The Rocket Plaza at Motown Museum had hundreds of visitors of all ages on Sunday, May 21 for Motown Museum’s Founders Day event. As the name implies, the event celebrated the Museum’s late founder, Esther Gordy Edwards.
Mrs. Edwards was the older sister of Motown founder, Berry Gordy Jr., and was often referred to as “Motown’s Mother.” When Berry Gordy Jr. moved Motown Records to Los Angeles, she stayed behind to handle the company’s Detroit affairs. Upon realizing the demand to visit the iconic house where the Motown sound was born, she began converting the space into a tourist destination with her own archive collection. In 1985, The Motown Museum officially came to fruition.
“It’s about celebrating community and activating what my grandmother set in motion,” announced Robin Terry, Chairwoman and CEO, who is the granddaughter of Mrs. Edwards.
And that it did. The event felt like a true Detroit block party with yard games, face painting, caricature portraits, food trucks, local vendors, and a whole lot of singing and dancing. Even the Detroit Pistons’ mascot Hooper made an appearance and danced along to some of his favorite Motown songs.
Guests lined up well before the start of the event just to secure a tour ticket into the Museum. Thankfully, they had a lot to do and see while they eagerly awaited their scheduled tour. DJ Invisible spun a mix of Motown songs and today’s hits that had museum guests, event employees, and Motown stars all on their feet, dancing together as one joyful community.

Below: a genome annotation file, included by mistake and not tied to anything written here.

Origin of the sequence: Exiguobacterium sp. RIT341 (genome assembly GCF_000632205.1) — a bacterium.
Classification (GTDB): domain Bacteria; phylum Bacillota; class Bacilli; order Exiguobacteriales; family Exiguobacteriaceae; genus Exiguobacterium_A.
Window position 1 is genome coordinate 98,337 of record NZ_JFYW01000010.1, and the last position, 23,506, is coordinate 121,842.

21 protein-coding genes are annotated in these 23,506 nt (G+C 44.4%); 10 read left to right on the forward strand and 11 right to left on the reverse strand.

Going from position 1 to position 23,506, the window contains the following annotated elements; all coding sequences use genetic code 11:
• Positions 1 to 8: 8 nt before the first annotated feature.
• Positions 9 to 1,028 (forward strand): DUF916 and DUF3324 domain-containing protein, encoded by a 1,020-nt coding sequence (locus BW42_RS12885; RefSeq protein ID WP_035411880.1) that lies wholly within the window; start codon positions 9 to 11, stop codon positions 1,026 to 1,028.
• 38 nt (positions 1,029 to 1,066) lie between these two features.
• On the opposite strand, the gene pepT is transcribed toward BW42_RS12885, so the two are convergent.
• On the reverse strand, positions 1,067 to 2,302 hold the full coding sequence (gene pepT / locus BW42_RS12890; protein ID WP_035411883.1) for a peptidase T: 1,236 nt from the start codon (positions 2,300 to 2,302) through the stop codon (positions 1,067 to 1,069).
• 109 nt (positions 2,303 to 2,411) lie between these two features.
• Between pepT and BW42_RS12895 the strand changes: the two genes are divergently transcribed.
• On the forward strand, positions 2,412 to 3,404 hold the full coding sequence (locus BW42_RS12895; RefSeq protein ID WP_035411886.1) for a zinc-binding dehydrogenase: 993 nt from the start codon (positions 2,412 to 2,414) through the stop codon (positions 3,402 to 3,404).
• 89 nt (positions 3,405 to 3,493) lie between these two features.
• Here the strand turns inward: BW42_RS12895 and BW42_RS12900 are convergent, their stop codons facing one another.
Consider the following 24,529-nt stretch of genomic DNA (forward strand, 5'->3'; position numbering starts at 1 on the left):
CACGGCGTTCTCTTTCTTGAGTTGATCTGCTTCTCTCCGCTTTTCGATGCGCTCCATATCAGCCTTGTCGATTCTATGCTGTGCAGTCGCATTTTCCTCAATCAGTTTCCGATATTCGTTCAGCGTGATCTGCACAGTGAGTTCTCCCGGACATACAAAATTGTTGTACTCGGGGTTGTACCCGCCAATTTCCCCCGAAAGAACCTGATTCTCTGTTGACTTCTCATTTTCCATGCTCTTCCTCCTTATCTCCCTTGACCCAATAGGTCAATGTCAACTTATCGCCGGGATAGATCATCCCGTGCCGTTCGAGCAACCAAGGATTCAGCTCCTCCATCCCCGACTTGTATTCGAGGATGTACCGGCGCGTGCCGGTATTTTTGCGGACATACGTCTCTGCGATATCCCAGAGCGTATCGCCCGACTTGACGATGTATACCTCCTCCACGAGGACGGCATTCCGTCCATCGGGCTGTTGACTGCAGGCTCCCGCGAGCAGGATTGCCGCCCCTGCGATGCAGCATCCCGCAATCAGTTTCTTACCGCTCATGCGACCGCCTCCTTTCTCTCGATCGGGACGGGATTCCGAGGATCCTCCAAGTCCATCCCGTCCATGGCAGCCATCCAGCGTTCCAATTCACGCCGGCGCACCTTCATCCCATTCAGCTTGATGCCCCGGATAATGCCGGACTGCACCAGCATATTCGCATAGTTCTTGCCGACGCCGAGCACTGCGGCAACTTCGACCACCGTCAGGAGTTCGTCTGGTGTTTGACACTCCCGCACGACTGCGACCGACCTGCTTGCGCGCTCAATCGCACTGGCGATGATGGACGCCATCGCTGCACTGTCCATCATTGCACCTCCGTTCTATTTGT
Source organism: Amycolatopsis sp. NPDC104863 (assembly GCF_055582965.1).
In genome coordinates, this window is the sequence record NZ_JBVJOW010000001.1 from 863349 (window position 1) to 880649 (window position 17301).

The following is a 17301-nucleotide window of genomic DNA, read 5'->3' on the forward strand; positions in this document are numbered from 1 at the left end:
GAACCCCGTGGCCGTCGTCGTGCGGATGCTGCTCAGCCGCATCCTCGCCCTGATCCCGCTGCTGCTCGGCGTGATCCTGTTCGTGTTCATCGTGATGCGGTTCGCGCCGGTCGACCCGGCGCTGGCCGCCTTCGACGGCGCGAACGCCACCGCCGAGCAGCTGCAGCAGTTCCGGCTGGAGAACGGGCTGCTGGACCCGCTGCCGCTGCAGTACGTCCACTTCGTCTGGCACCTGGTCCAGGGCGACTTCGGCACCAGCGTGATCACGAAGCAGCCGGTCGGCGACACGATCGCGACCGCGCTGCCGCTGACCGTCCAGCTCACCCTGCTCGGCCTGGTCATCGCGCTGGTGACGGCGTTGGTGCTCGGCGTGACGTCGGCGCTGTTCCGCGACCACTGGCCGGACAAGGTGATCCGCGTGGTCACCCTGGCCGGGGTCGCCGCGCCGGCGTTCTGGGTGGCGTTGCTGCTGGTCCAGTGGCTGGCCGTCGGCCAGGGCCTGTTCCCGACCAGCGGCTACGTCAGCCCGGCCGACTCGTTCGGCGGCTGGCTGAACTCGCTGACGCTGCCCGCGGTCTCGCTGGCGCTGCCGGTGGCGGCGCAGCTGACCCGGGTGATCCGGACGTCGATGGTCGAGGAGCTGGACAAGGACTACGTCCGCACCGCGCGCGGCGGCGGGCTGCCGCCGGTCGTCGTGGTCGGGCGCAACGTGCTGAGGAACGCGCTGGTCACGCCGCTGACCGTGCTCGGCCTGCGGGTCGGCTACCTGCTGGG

Motown alumni in attendance included Martha Reeves, Miller London, Joe Herndon, Paul Riser Sr and Henry Fambrough. At one point, Martha Reeves danced for the crowd to her own song, Dancing in the Street, and encouraged audience participation.
The day’s performances highlighted Motown Museum’s artist development program, Hitsville NEXT. Previous winners of the Motown Mic and Amplify competitions took the stage, including most recent Amplify winner, Drey Skonie. There was a memorable performance by The Fab 5, a group of young alumni from The Lyric Project, our audition-only songwriting summer camp. While in last summer’s camp, these young artists formed a powerful vocal group. You’ll definitely want to keep an eye on these fresh faces!
Michigan senator, Debbie Stabenow, also made a visit. After touring Hitsville U.S.A. and playing a quick tune on the piano in Studio A, she joined Robin Terry on stage in recognition of her support of the Museum’s expansion. She spoke on securing a $10 million federal grant for the Museum, which is the largest donation supporting our $65 million expansion project.
The entertainment culminated with a surprise performance by The Spinners. They opened with an impromptu acapella performance of That’s What Girls are Made For. Then, long-standing member, G.C. Cameron, joined the group on stage to take lead on It’s a Shame.
We welcomed the group back home on Friday, May 19, with a private ceremony and reception where they were celebrated for a generous donation of costumes and shoes to be displayed in the Museum. At Founders Day, they were able to celebrate again with an open performance. Hitsville wouldn’t be the same without all of the support we receive from our entire community. We are so thankful when we can share our excitement and history with the public as one community.